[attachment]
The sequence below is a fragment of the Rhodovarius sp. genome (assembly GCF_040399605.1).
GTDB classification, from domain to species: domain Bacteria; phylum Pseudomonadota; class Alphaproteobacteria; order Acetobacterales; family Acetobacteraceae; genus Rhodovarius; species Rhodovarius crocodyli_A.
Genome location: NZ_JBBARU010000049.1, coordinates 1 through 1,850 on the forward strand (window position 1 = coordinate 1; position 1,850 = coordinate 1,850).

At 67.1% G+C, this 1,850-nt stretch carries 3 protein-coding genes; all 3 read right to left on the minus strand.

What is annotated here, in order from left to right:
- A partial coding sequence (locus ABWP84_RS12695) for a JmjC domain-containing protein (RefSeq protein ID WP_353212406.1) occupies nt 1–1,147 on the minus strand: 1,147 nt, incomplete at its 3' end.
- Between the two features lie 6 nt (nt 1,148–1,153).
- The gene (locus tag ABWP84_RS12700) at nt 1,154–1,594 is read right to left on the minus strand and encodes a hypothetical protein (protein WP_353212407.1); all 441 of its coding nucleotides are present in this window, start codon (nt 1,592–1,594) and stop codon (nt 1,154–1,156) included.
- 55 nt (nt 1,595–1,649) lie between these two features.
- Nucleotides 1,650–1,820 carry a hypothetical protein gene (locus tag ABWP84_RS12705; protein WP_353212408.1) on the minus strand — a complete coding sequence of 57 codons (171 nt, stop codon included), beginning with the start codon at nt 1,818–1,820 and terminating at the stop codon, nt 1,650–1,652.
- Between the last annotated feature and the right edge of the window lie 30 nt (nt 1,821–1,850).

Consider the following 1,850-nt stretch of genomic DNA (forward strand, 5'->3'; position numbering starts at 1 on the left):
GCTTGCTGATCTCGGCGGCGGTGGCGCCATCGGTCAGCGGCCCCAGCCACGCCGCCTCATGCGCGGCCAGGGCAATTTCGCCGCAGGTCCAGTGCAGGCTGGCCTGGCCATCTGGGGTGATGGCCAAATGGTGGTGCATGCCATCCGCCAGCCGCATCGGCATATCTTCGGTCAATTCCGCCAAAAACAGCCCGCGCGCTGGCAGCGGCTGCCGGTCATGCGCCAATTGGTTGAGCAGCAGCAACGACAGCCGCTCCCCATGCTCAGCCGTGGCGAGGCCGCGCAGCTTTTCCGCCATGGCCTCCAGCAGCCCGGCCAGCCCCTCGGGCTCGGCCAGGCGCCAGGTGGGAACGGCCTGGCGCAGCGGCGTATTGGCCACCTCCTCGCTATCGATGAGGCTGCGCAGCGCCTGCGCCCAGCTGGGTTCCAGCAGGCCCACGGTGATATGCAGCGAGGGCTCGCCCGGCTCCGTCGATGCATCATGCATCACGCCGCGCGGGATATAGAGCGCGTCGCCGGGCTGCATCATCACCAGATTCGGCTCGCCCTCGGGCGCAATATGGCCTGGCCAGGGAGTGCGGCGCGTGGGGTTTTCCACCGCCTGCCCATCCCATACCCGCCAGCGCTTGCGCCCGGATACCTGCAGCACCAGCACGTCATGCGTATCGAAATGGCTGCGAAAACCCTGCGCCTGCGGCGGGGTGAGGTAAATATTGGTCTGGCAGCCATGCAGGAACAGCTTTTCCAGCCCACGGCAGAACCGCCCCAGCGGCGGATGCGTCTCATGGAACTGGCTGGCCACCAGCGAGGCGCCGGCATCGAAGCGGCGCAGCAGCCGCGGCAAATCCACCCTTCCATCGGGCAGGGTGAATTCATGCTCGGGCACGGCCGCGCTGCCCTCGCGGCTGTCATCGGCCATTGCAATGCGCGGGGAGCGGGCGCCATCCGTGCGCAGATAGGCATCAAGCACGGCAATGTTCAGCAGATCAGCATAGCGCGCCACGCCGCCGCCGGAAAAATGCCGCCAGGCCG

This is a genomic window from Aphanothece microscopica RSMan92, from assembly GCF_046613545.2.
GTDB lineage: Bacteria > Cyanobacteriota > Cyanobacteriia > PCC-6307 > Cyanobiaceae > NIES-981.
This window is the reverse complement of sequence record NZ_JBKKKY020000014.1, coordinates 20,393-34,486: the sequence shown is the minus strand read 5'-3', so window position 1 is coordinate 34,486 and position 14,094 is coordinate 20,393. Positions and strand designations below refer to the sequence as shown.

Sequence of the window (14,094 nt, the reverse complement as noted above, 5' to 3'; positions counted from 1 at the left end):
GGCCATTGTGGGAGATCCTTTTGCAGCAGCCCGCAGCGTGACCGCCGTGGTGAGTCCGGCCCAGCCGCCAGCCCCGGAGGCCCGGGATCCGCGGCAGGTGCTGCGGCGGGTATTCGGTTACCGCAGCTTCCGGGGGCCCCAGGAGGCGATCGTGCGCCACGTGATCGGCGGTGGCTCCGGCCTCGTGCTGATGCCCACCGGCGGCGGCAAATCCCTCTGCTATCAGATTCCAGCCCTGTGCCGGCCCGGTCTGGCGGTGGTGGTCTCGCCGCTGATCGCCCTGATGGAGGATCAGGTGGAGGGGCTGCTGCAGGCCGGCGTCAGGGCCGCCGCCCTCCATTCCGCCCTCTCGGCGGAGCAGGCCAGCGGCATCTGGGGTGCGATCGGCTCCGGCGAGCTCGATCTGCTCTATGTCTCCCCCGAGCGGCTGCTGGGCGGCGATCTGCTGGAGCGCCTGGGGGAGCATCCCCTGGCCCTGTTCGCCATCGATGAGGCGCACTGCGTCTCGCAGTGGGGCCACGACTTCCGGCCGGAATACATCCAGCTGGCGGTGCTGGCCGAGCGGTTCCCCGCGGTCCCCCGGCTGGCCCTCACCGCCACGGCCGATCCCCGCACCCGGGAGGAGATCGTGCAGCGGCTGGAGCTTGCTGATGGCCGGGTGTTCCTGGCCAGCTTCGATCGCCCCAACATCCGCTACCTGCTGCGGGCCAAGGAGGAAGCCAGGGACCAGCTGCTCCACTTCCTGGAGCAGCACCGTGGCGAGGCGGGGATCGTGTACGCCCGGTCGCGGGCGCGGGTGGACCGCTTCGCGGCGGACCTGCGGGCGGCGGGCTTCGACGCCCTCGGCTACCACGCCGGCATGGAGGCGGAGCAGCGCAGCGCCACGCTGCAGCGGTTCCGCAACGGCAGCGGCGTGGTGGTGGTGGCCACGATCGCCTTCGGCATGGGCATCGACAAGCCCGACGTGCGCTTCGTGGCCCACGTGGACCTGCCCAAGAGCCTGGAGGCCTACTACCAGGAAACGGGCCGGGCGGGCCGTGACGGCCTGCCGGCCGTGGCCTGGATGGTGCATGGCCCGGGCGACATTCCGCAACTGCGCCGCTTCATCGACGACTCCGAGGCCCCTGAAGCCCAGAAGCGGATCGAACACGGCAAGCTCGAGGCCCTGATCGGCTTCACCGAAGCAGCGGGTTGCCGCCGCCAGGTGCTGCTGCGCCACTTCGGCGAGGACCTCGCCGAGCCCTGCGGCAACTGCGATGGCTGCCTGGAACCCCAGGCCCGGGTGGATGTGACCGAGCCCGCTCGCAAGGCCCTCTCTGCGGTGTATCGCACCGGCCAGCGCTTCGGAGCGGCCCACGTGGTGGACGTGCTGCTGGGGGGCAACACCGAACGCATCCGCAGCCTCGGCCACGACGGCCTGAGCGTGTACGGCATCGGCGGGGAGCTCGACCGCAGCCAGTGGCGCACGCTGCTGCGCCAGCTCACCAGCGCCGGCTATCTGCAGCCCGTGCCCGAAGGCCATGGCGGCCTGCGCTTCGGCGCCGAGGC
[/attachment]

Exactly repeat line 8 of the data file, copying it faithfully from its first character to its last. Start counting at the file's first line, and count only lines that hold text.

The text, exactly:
- The gene (locus tag ABWP84_RS12700) at nt 1,154–1,594 is read right to left on the minus strand and encodes a hypothetical protein (protein WP_353212407.1); all 441 of its coding nucleotides are present in this window, start codon (nt 1,592–1,594) and stop codon (nt 1,154–1,156) included.